On Wednesday night last week, a Delta commuter flight bound for New York in Pittsburgh International Airport was delayed by a most unexpected thing; a honeybee swarm that had decided to take refuge under the left wing of the aircraft. However bizarre this might seem to outsiders, these bee swarms are not uncommon to the airport's maintenance crews. In fact, the swarm is the fourth one discovered this year.
To fix this problem, no act of cruel massacre was performed (nor was it truly an act of kindness as the honey bees are a protected species and thus required by law to be moved). Instead, the airport called in Master beekeeper Stephen Repasky of Meadow Street Apiaries to safely relocate the bees (most likely his fourth time this year at the airport). Repasky worked his magic and scraped the bees off with a light thistle brush into a box later for release.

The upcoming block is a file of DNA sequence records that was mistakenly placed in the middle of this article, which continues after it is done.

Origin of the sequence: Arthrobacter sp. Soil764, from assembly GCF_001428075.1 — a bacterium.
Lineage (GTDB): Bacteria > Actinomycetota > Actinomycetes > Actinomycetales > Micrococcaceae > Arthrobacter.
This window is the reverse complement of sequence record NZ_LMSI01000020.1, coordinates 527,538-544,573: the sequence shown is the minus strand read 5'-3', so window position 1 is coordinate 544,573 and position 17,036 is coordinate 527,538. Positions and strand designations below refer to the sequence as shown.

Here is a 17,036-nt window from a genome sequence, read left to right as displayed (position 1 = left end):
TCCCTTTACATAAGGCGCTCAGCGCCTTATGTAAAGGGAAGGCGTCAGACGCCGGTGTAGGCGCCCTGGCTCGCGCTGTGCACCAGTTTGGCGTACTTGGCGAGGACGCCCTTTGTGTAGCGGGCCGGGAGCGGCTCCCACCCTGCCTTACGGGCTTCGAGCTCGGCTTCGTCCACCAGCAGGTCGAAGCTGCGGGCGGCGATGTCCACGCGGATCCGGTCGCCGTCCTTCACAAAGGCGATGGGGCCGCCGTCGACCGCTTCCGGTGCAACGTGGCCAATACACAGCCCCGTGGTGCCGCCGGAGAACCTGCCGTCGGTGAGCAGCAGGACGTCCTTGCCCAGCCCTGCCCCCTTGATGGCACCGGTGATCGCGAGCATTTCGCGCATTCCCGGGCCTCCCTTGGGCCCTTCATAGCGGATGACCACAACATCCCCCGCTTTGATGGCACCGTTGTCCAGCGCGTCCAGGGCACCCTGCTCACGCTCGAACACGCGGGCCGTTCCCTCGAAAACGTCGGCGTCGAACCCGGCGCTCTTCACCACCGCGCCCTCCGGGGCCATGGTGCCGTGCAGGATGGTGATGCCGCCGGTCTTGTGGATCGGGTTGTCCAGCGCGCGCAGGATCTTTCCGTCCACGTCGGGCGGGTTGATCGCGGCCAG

According to Repasky, swarms of wayward honey bees form when a colony becomes overpopulated. They show up most anywhere to rest before moving to find a new home. Of course, when the ignorant citizen sees these bees, there's not knowing what s/he would do from fear of seeing such a large cluster of black and yellow. However, Repasky urges the people not to fear upon seeing a swarm as honey bees are extremely docile and would sooner move on if left alone.
Repasky worked swiftly but gently and the flight was again underway to JFK airport in about 20 minutes. The sentiment on the plane was not that of annoyance but fascination as some took out their phones for pictures and videos. The delay caused by the bees were in fact, irrelevant, as the flight was still going to be delayed going into JFK due to congestion issues.